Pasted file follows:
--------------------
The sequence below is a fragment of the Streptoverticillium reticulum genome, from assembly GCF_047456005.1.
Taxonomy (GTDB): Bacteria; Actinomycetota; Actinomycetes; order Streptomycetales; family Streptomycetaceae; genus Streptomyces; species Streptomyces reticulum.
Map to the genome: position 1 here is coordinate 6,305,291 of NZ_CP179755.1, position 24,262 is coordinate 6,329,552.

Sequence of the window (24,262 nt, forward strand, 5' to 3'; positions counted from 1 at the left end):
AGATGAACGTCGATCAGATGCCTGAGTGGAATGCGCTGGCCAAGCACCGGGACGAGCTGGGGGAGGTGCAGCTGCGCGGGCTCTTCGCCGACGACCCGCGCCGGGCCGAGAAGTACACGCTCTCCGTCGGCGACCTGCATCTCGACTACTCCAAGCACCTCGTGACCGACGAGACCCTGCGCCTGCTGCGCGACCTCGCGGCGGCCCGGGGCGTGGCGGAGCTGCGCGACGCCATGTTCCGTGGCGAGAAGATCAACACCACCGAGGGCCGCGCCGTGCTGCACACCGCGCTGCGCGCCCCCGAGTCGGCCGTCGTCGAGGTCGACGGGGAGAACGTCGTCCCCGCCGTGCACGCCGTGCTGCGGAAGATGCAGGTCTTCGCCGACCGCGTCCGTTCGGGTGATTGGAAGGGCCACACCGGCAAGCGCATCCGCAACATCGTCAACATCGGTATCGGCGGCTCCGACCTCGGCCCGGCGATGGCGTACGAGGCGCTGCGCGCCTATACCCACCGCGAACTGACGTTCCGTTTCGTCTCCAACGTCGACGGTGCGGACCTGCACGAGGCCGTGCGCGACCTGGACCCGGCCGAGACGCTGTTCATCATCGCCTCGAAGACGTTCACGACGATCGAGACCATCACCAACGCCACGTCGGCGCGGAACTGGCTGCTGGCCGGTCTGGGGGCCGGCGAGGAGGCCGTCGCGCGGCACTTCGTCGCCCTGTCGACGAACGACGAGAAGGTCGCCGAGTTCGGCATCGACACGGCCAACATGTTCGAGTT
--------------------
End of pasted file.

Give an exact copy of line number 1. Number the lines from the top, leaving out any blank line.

The sequence below is a fragment of the Streptoverticillium reticulum genome, from assembly GCF_047456005.1.